Trip Reports

With God On His Side (15-May-2003-08-00):
8:00 AM local time, Thursday, May 15 (1500 May 15 UTC) 27 41 N 114 53 W. Temp. 64, Humidity 67%, Cloud Cover 0%. At anchor in Bahia de Tortugas (Turtle Bay), Baja California, Mexico.

We are about half way up the coast of Baja, awaiting a weather window to go north. As we speak it's a bit bumpy out there, and as usual for this area we have what one cruiser calls "strong noserlies." There are a few boats who have tried to make it out of here and returned with various problems, and among them is Nordic. These are friends of ours from Santa Cruz that we've been occasionally running into since the Red Sea. Skipper Frank and the Skipper of Delphis, Dennis, and this correspondent were talking in Acapulco about being paranoid that even though we're so close, something might go wrong preventing us from finishing. Since then we have had to have the transmission rebuilt, and now Nordic is now stuck with an engine problem. They've left the boat here at anchor and we don't know where they are.

There being an absence of other hard news, the Captain is reminded of the old saying, often applied to the circumstances of a seagoing vessel, that the devil has work for idle hands. Naval commanders throughout history have learned that if the crew is not given tasks with which to occupy themselves through the long and generally uneventful hours of a passage, fighting, gambling, dancing, singing, fiddling, and frolicking may result. The crew may forget its mission entirely and degenerate into a bunch of louts who are getting jiggy with it. The consequent lowering of the level of discipline and military readiness of the crew is not to be tolerated, and so they are ordered to polish the bronze and holystone the deck and sand and paint and varnish until everything aboard is ship shape and Bristol fashion, and then start over again. Since our readers are not in a geographical location that would make these types of chores on Maverick practical during this slow news period, the Captain has devised an equally onerous task to occupy the recruits in our Navy, which is the reading of what follows. It is our belief that this will effect a return to proper deportment and harden our crew for battle.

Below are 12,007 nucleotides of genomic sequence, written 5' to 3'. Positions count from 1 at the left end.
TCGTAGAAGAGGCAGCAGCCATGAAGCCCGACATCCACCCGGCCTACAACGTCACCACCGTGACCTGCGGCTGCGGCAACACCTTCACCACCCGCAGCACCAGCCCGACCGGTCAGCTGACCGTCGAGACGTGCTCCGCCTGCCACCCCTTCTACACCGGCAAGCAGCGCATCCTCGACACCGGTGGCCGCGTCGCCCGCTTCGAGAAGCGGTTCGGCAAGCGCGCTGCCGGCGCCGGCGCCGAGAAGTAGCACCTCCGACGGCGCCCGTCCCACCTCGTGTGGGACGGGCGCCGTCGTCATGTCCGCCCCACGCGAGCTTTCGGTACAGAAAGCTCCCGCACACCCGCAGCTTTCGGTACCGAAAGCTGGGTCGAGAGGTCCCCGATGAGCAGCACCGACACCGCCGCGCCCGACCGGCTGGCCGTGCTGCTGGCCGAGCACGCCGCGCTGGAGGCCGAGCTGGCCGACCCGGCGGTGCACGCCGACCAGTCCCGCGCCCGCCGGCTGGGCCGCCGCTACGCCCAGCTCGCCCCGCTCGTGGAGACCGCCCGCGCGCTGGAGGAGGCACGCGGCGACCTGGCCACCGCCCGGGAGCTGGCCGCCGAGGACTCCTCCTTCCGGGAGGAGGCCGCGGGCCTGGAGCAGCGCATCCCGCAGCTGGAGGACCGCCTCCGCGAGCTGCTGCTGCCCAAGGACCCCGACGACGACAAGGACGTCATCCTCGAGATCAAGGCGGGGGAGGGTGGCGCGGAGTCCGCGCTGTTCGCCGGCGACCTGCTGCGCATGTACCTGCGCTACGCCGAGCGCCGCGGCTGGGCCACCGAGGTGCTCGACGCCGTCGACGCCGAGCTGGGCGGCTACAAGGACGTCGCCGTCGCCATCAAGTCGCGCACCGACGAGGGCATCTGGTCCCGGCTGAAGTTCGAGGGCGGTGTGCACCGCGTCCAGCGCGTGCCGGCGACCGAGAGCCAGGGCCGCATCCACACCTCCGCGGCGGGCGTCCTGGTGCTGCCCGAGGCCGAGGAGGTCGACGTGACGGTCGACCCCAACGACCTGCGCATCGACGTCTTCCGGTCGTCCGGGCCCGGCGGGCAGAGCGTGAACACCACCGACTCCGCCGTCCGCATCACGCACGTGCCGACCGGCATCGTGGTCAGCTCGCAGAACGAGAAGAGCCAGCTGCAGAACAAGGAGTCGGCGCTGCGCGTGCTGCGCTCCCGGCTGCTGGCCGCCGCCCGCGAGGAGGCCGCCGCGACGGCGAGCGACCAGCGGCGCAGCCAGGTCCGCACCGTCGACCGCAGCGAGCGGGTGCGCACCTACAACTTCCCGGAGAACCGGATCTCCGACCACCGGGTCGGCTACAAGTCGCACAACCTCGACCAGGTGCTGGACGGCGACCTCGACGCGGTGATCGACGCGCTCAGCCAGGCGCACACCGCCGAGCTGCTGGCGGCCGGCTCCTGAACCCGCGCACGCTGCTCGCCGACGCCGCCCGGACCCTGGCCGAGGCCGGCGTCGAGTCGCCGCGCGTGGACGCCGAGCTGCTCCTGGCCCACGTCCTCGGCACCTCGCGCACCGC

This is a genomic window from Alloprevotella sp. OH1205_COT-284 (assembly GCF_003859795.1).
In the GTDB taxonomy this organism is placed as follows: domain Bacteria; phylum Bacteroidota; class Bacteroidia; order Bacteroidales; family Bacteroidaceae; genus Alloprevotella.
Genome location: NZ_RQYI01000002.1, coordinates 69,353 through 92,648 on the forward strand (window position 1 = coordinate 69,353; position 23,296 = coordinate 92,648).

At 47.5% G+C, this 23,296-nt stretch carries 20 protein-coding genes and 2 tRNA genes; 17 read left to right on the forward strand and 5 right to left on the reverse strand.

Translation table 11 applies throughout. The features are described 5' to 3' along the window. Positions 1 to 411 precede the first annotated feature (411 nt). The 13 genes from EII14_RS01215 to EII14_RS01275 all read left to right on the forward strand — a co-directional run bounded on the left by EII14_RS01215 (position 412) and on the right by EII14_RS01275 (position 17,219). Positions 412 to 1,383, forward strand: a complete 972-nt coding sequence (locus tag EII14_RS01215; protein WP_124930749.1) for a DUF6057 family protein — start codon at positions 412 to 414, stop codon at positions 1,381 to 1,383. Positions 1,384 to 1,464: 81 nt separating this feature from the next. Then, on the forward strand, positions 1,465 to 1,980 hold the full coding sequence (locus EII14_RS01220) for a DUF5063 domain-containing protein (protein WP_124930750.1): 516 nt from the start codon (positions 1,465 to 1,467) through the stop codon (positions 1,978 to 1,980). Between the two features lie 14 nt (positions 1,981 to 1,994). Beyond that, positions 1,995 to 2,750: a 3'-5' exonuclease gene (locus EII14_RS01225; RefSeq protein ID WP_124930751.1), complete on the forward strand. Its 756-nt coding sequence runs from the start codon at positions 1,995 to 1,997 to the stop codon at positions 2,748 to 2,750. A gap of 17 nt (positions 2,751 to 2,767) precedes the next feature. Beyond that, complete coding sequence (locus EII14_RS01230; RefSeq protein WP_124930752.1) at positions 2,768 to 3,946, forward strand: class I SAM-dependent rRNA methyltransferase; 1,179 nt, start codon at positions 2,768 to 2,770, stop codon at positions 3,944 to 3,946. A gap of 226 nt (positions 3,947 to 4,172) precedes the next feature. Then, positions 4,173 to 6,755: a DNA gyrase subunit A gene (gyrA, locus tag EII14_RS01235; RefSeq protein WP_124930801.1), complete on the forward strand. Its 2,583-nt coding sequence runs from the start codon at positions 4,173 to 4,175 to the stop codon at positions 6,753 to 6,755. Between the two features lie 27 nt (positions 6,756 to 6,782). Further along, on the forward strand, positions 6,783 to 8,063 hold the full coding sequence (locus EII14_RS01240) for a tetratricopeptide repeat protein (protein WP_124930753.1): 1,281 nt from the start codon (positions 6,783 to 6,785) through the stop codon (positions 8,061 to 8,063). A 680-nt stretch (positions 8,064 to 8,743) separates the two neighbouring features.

Just about a long stone's throw from the Captain's house in Marin County begins a boulevard that bears the name not of a Conquistador, or a President, or one of the founders of California, but of the greatest pirate in all of history. It is named after Francis Drake, a man of humble origins who rose to become the most celebrated seaman of the Elizabethan Age and a favorite of the Queen--or one of the most dreaded villains in the world, depending on your point of view.

Beginning near the California State Prison at San Quentin, his Boulevard heads through Greenbrae and past the College of Marin, then briefly visits the leafy lanes of Ross, one of the most affluent neighborhoods in the most affluent country in the world. No doubt there is a parvenu or two like Drake himself in residence there, which is not so much a crime in the Northern California of the twenty-first century as it was in the England of Elizabethan times, and therein lies a thread of the fabric of Drake's life, and a wound he could not heal.

From Ross we cross the bustle of the Hub in the town of San Anselmo, named for the monk who produced one of the most puzzling but enduring proofs for the existence of God. Then on to Fairfax, where hippies shocked the established Italian population in the sixties, and winding up and out of town, we drive over the pass at White's Hill, where the remains of the old railroad tunnel for the train to Marshall can still be found. Through the San Geronimo Valley we pass a Zen retreat, a riding school, and a golf course. If we turn right here we'll wind up in the town of Nicasio, and we may find Bob Brown, the manager of Huey Lewis and Pablo Cruise, who now runs the fabled Rancho Nicasio in the little hamlet of Nicasio. At its best the Rancho still elicits the frisson reminiscent of the glory days when Marin was still in the thrall of the Love Generation. A slightly less star-studded fact about this quiet valley is that in the late nineteenth century, a legend was found to exist among the Indians dwelling there that some were descended from white men on a ship, and one hundred years earlier two different Catholic missionaries to the area reported that some among the Indians were, tall, fair in complexion and hair, and bearded. From the across the Atlantic Ocean in England, one of our sources says that after anchoring offshore, Drake's crew ventured inland and found, among other things, "many blessings fit for the use of man."